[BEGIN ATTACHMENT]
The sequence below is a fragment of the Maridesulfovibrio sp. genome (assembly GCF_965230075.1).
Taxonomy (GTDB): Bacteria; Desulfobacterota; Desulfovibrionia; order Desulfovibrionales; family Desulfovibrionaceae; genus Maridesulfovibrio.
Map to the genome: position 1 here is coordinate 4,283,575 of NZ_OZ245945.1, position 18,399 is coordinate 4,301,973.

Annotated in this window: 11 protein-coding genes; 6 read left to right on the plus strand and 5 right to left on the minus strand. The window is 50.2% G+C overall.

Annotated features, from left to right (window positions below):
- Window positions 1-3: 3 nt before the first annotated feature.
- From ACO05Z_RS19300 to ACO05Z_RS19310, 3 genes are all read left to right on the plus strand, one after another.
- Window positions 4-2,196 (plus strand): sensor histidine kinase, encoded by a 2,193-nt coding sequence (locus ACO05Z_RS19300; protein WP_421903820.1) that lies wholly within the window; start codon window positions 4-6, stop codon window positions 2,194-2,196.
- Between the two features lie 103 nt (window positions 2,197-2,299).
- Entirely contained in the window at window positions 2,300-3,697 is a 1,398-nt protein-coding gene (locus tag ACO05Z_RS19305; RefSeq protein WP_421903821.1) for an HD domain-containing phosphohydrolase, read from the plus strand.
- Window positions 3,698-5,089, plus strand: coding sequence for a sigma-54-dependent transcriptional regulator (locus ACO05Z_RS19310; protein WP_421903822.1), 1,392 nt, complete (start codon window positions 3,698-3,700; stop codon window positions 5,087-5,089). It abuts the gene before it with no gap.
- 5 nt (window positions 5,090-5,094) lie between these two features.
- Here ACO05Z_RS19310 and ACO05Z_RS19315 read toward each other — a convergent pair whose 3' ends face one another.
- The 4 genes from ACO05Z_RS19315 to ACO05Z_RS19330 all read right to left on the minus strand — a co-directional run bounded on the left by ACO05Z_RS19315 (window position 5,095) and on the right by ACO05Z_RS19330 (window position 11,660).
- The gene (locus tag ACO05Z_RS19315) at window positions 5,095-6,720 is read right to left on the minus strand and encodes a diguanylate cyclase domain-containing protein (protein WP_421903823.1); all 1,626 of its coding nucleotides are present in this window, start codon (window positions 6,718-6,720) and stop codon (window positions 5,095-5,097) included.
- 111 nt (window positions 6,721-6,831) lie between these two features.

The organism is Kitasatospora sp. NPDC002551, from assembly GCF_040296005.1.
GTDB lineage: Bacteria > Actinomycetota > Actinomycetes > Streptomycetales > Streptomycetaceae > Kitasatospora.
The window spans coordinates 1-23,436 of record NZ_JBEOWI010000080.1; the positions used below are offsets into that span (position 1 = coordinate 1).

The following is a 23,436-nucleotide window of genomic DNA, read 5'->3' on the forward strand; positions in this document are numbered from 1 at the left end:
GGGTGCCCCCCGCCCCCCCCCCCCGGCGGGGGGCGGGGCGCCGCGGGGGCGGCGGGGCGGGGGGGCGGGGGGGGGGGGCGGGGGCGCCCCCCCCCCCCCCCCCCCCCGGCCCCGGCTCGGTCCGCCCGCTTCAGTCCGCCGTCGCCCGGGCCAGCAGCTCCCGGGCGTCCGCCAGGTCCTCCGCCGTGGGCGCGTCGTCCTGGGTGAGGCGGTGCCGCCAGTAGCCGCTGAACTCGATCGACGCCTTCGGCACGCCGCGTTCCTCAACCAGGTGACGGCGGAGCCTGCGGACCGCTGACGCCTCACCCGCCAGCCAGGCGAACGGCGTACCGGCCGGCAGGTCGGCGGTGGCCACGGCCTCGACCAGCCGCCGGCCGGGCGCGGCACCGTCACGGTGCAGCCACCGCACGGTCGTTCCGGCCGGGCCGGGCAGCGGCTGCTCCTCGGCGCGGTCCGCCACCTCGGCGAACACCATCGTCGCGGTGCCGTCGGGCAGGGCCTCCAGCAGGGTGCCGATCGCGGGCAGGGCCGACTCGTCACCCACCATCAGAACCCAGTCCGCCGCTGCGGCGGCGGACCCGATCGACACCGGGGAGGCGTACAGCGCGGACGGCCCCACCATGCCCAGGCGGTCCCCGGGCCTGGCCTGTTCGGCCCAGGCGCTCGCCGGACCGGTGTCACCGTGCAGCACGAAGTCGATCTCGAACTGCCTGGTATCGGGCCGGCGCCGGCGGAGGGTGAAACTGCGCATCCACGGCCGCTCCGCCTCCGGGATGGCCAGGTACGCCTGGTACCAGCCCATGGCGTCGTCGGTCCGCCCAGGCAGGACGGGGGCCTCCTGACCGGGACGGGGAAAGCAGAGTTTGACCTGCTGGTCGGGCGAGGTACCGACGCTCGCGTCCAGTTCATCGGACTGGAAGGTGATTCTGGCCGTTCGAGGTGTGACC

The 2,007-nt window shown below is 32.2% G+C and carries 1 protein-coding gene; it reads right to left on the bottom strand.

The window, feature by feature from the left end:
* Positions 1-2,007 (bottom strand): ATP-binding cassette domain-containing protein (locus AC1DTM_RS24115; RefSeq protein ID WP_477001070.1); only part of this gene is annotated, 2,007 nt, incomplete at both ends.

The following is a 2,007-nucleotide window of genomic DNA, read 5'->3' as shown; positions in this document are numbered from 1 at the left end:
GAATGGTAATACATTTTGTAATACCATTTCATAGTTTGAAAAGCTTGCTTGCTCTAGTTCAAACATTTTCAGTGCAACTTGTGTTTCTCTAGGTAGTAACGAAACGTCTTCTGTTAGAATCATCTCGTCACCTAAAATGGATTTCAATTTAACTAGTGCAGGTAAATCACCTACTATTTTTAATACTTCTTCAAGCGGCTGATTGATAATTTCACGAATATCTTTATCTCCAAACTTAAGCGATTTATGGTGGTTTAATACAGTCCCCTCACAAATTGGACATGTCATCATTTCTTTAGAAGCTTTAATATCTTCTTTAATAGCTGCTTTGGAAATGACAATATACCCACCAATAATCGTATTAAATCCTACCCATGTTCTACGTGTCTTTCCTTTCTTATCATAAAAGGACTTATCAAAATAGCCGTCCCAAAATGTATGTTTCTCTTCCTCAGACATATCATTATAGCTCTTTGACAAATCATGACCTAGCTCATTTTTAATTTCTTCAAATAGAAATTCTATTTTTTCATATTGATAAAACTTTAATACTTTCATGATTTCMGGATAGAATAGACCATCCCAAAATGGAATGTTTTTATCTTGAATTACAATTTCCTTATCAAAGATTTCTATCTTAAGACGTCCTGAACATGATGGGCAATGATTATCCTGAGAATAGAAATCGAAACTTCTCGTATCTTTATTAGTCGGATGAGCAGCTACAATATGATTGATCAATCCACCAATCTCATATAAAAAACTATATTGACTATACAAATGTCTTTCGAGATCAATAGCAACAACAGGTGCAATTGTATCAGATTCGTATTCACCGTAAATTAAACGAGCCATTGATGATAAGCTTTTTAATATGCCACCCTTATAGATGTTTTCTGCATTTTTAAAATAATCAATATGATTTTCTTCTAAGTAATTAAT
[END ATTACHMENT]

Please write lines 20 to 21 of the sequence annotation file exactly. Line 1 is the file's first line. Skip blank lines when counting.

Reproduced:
The following is a 23,436-nucleotide window of genomic DNA, read 5'->3' on the forward strand; positions in this document are numbered from 1 at the left end:
GGGTGCCCCCCGCCCCCCCCCCCCGGCGGGGGGCGGGGCGCCGCGGGGGCGGCGGGGCGGGGGGGCGGGGGGGGGGGGCGGGGGCGCCCCCCCCCCCCCCCCCCCCCGGCCCCGGCTCGGTCCGCCCGCTTCAGTCCGCCGTCGCCCGGGCCAGCAGCTCCCGGGCGTCCGCCAGGTCCTCCGCCGTGGGCGCGTCGTCCTGGGTGAGGCGGTGCCGCCAGTAGCCGCTGAACTCGATCGACGCCTTCGGCACGCCGCGTTCCTCAACCAGGTGACGGCGGAGCCTGCGGACCGCTGACGCCTCACCCGCCAGCCAGGCGAACGGCGTACCGGCCGGCAGGTCGGCGGTGGCCACGGCCTCGACCAGCCGCCGGCCGGGCGCGGCACCGTCACGGTGCAGCCACCGCACGGTCGTTCCGGCCGGGCCGGGCAGCGGCTGCTCCTCGGCGCGGTCCGCCACCTCGGCGAACACCATCGTCGCGGTGCCGTCGGGCAGGGCCTCCAGCAGGGTGCCGATCGCGGGCAGGGCCGACTCGTCACCCACCATCAGAACCCAGTCCGCCGCTGCGGCGGCGGACCCGATCGACACCGGGGAGGCGTACAGCGCGGACGGCCCCACCATGCCCAGGCGGTCCCCGGGCCTGGCCTGTTCGGCCCAGGCGCTCGCCGGACCGGTGTCACCGTGCAGCACGAAGTCGATCTCGAACTGCCTGGTATCGGGCCGGCGCCGGCGGAGGGTGAAACTGCGCATCCACGGCCGCTCCGCCTCCGGGATGGCCAGGTACGCCTGGTACCAGCCCATGGCGTCGTCGGTCCGCCCAGGCAGGACGGGGGCCTCCTGACCGGGACGGGGAAAGCAGAGTTTGACCTGCTGGTCGGGCGAGGTACCGACGCTCGCGTCCAGTTCATCGGACTGGAAGGTGATTCTGGCCGTTCGAGGTGTGACC